Emphasis is placed on achieving high long-term growth and capital appreciation. This is considered higher than average risk.

Aggressive Growth

Emphasis is placed on aggressive growth and maximum capital appreciation. This portfolio has a high level of risk and is for investors with a longer time horizon. This portfolio is considered to have the highest level of risk.

 

Retirement goal

If you’ve decided to invest for retirement, you’ll get a portfolio glidepath, which is essentially an investment roadmap that sets in place your portfolio allocation for today and for each year until retirement. The initial allocation is based primarily on your time until retirement, as, generally, the more time you have until your investment goal, the more aggressive your investments should be. As you get closer to your goal—in this case, retirement—your allocation will become more conservative.

However, your portfolio is also “tilted” slightly, based on your risk preferences. For example, if your answers to the risk tolerance questionnaire indicated you’re more of a conservative investor, your glidepath would fall under the fixed income tilt, shown in the chart on the next page.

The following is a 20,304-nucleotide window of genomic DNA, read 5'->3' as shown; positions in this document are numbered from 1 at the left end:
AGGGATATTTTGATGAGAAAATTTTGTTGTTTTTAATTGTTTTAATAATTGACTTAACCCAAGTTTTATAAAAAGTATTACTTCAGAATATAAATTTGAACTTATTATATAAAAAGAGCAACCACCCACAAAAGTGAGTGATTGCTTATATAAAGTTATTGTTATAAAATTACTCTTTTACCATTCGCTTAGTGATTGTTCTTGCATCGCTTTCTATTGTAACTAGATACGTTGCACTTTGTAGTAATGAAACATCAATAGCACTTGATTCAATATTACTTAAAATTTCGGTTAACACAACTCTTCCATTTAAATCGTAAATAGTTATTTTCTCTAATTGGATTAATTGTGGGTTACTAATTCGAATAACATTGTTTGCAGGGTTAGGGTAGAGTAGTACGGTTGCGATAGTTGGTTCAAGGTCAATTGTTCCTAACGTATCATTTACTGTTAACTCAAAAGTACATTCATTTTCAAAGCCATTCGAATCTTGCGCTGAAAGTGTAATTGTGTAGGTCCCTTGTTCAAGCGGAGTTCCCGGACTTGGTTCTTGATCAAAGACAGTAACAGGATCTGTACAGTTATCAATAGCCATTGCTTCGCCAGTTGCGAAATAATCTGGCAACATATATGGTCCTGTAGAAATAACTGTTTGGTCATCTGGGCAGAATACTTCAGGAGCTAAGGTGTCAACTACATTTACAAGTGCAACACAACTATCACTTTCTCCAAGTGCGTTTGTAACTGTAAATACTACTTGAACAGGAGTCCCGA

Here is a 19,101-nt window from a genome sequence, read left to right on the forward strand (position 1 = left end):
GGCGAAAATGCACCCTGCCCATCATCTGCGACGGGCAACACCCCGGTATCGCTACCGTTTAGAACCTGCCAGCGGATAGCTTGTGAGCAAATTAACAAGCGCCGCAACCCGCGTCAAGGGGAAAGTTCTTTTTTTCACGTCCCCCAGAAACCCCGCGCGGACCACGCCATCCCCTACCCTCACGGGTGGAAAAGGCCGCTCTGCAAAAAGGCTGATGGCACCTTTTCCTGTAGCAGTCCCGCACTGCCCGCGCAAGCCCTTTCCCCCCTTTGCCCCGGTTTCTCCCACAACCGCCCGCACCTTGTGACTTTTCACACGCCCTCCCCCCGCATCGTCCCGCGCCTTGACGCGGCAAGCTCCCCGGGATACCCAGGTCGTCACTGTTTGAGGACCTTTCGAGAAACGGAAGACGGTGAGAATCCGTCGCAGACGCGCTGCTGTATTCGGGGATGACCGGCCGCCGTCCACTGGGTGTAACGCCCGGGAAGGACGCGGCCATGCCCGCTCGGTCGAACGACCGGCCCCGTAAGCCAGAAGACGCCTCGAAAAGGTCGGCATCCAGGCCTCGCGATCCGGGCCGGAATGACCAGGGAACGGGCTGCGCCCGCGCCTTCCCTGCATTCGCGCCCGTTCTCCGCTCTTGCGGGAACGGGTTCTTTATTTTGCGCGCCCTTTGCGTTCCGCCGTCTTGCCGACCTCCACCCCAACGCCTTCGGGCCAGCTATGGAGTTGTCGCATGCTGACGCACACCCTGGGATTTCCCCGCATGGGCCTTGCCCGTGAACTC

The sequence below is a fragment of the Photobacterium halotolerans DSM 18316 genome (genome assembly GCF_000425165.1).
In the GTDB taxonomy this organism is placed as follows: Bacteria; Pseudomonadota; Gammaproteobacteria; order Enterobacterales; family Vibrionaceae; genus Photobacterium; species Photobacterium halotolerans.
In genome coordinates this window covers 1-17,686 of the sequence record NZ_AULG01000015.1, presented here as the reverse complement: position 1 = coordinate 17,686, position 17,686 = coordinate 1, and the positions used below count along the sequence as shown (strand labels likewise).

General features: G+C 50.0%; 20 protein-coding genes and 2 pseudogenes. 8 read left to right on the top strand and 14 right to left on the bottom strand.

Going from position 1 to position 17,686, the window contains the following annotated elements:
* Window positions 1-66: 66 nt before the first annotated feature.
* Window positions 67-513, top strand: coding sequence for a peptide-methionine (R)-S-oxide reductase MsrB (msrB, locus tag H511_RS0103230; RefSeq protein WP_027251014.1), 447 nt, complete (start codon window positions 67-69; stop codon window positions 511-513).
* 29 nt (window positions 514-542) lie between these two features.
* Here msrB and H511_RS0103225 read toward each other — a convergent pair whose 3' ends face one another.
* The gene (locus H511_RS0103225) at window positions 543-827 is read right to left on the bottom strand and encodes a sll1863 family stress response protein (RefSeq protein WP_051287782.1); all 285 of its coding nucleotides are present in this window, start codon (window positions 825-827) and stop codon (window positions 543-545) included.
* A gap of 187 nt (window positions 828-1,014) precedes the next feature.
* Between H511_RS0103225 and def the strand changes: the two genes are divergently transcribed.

By combining your years to retirement (left column) and your risk tolerance (top row), you get your starting allocation. For example, if you have 20 years to retirement and prefer a more aggressive approach (equity tilt), you’d have a growth strategy, and your starting allocation would be 80% equities / 17% fixed income / 3% cash. Your glidepath then gives you your allocation each year as you get closer to retirement. In this example, in the next year—year 19— your allocation would move to 77% equities / 20% fixed income / 3% cash.

It’s important to know that more weight is given to your investment time frame than your risk preferences when you begin investing. For example, you could answer the risk tolerance questions conservatively, but start out with a more aggressive portfolio because you have a long time until retirement. As you get older, however, your risk tolerance will hold greater weight and your portfolio will shift toward a more conservative allocation.